“The fact that we can monitor the temperature continuously, we can now pick up changes from year-to-year and season-to-season,” Frederick said. “We’re specifically looking for unexplainable warm spots. We think we’ll be able to see areas of seafloor seeps — somewhat like springs coming out of the ground, except on the seafloor. We’re interested in them because they’re carriers of deeper, carbon-rich fluids and are an indication of warming and change.”

History and innovations

Sandia has been collecting climate data from northern Alaska for more than 25 years. The current research project started about a year ago and builds off prior work on the same fiber optic cable by Sandia geophysicists Rob Abbott and Michael Baker. This project is funded by Sandia’s Laboratory Directed Research and Development program.

One recent innovation from Stanciu’s team is a fully operational system that allows near-real time remote data collection. This minimizes time and cost of travel to Oliktok and the risk of losing data when the system is unattended, Stanciu said. Acoustic and temperature data cannot be collected at the same time, but one or the other now can be collected continuously.

One challenge the team solved during the first year of the project was determining how to calibrate temperature data from the fiber optic cable, Frederick said. Typically, distributed temperature sensing systems are built with self-check systems such as fiber that doubles back on itself for redundancy or with built-in thermometers. However, since the team is using a telecommunications dark fiber, they needed computational models to validate the seasonal temperature changes they detected. The data analysis for this was done principally by Sandia intern Ethan Conley.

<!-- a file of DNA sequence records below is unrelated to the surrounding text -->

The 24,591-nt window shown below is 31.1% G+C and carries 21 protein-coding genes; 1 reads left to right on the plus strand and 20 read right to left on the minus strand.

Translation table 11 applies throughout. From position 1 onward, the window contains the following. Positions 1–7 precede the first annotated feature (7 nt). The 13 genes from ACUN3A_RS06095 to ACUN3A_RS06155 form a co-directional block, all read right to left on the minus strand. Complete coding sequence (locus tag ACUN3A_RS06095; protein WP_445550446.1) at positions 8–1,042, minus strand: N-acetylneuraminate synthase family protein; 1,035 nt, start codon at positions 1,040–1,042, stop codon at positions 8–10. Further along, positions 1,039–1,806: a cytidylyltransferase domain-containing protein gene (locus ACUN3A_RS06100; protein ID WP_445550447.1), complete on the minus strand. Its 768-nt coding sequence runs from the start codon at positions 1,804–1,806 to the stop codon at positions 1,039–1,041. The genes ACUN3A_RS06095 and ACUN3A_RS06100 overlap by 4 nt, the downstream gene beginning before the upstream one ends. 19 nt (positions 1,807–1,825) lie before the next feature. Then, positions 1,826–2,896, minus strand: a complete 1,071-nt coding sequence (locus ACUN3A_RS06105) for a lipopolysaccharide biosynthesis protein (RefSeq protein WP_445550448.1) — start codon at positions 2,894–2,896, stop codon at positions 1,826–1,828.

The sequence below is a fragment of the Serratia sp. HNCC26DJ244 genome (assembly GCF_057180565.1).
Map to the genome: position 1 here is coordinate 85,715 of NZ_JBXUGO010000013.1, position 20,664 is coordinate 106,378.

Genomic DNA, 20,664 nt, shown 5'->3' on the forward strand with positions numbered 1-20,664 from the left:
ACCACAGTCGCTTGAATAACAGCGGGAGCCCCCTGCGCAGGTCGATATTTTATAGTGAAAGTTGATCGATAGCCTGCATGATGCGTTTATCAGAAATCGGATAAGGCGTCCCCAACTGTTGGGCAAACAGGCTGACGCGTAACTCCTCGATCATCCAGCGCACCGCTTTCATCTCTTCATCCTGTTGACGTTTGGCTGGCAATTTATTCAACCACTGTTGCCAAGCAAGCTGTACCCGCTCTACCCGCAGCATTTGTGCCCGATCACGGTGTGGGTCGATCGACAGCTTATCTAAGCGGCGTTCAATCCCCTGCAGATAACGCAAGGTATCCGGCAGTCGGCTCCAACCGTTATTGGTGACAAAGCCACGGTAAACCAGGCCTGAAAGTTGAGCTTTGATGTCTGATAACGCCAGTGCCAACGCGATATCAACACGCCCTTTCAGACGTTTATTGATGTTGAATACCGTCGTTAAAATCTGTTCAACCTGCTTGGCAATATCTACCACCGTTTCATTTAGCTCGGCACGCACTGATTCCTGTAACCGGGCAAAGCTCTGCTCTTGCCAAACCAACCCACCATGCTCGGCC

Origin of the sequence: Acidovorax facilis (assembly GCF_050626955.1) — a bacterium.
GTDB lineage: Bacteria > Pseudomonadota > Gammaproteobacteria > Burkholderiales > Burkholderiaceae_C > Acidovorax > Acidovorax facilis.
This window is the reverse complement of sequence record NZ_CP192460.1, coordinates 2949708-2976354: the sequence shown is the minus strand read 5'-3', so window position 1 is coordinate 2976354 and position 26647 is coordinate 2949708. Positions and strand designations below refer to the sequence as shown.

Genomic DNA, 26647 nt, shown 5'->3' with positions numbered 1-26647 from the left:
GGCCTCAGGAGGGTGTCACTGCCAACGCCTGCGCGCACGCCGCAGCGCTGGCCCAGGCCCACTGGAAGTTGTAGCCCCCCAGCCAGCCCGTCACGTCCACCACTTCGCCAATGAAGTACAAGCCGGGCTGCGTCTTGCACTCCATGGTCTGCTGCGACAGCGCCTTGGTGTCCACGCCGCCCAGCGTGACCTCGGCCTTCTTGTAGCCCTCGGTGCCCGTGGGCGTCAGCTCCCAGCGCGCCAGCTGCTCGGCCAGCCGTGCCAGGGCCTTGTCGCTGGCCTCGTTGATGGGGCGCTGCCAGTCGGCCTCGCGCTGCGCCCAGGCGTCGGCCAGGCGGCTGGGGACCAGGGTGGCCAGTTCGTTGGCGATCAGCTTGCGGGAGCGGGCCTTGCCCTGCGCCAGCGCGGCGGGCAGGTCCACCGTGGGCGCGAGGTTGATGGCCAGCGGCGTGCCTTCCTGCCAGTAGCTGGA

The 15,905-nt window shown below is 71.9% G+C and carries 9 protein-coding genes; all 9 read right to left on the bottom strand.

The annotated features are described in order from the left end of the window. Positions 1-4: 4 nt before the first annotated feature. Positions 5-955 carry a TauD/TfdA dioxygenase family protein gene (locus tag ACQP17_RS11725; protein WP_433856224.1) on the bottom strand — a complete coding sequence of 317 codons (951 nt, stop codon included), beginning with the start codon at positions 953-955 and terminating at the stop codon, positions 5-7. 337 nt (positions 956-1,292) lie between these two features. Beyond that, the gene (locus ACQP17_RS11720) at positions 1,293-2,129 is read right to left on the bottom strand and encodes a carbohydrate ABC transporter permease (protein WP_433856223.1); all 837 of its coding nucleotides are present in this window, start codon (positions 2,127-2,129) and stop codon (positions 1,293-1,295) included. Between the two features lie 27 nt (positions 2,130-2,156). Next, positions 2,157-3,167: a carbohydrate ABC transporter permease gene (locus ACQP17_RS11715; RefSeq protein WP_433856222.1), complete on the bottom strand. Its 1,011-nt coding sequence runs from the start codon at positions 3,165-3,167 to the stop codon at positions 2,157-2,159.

Frederick uses the data from the distributed temperature sensing and the results from the distributed acoustic sensing modeling to provide constraints to a geophysical modeling code developed by Sandia. The code models liquids and gases flowing through soils underground. Frederick uses this code to model 100,000 years of geologic history for the studied stretch of Arctic seafloor, including the average temperature of the most recent ice age and how much the sea level has risen. The results of the model are maps of the current distribution of submarine permafrost.

Limitations of the interrogator system the team uses, including the power of the laser and sensitivity of the sensors, keep the scientists from collecting data more than 18-25 miles offshore, Frederick said. With improvements to the system, she hopes to push the distance out farther.  

“This project has many different pieces,” Frederick said. “I’m looking at temperature and Christian is looking at acoustics to get a subsurface model. Really you need all of these pieces to say something about the larger picture of the current distribution of permafrost and whether we are seeing changes like seeps and how that plays into the larger greenhouse gas emissions picture. Being able to use new tools and push them to their extreme to see what we can learn is really cool.”